Android O Quick Look and a hot take or two (Video)

Jazzed about that Oreo name, Android enthusiasts? Keep being jazzed, because this first developer preview for the Android O featureset isn’t terribly impressive. Not on an usefulness level, for sure, but on the frontier of advancing what users have never seen in software before.

Sure, wide color gamut support is desperately needed in the HDR age and having adaptive icons across the whole system display bits and pieces of information at any given time makes a whole bunch of sense. But where have these and other features first make a public appearance? That’s right, from Apple.

And this is not a case of about which company will do it better — we think Android has the customization legs it needs to take some of these features beyond what iOS is willing to offer — but about what kind of platform team is able to float a feature out there in some wild test oceans. You, as an enthusiast, could argue that since Nougat seemed so iterative from its Marshmallow roots, O seems to be an iteration of an iteration.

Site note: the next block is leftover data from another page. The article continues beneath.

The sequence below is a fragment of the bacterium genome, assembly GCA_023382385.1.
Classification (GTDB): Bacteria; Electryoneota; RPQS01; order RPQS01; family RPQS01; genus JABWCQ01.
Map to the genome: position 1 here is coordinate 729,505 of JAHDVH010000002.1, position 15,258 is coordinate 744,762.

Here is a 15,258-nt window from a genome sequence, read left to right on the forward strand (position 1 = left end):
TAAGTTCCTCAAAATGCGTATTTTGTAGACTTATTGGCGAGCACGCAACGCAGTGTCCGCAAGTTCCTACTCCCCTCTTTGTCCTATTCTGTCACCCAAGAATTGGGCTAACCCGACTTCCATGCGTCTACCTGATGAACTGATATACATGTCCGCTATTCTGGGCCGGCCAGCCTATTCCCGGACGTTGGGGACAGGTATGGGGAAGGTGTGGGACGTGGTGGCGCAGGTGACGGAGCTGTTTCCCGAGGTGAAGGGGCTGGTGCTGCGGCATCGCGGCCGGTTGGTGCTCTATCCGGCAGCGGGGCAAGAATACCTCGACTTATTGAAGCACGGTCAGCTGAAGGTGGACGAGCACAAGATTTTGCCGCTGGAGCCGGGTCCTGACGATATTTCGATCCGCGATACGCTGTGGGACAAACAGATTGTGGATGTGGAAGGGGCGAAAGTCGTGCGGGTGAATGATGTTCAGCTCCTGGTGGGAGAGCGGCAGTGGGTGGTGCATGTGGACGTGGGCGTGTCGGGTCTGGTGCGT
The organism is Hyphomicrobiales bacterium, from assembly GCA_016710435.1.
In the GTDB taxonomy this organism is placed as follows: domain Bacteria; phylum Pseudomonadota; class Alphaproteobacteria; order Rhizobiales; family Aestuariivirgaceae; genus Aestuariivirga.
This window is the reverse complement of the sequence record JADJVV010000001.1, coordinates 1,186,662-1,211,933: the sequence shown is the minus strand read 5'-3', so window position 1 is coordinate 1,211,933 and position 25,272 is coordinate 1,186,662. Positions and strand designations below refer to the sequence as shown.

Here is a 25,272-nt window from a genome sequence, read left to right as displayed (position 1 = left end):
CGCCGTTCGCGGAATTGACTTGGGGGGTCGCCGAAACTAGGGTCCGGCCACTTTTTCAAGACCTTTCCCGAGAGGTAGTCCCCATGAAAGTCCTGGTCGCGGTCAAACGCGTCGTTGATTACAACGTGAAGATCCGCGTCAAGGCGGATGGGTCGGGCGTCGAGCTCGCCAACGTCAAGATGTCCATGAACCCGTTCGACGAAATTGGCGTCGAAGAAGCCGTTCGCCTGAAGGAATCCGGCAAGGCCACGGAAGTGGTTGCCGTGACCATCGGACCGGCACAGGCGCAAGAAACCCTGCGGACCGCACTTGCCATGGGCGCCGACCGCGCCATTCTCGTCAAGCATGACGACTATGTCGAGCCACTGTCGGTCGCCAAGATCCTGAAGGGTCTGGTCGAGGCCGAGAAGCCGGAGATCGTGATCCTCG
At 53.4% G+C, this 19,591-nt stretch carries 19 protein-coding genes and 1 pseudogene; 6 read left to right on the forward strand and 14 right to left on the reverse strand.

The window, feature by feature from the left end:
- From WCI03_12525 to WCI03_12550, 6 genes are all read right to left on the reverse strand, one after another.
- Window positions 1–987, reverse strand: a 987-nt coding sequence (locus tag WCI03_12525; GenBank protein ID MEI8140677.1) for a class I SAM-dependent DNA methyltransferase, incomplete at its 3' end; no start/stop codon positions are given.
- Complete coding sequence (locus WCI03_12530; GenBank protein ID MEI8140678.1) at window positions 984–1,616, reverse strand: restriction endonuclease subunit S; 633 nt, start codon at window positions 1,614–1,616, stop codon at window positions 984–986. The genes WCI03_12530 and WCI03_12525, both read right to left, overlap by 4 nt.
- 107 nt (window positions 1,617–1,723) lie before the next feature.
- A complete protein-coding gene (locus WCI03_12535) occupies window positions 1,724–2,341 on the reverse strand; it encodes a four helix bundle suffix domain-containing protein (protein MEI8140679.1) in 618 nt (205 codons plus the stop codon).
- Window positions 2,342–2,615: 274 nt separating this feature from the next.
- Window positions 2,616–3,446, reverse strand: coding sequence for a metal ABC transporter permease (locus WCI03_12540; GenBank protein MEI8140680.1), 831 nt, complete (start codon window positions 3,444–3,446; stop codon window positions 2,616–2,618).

If there’s anything to hope for, it’s on the notifications front. There are way too many of them around for all of them to be useful and with Android O letting you prune the dead branches as it were, we see a lead that’s built up extended even further.

We might see Google make the biggest developments out of Android into their own little events. Google Assistant was launched to a wider audience away from a system update. And then, of course, we have Nexus and Pixel hardware events that tug at the standard of what other OEMs should be including in their devices.

But man, at least for this developer preview, it’s not a terribly exciting time to jump into Android O as an “enthusiast”. Check out the video above for some visuals on some of the changes you can look forward to.

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About The Author
Jules Wang
Jules Wang is News Editor for Pocketnow and one of the hosts of the Pocketnow Weekly Podcast. He came onto the team in 2014 as an intern editing and producing videos and the podcast while he was studying journalism at Emerson College. He graduated the year after and entered into his current position at Pocketnow, full-time.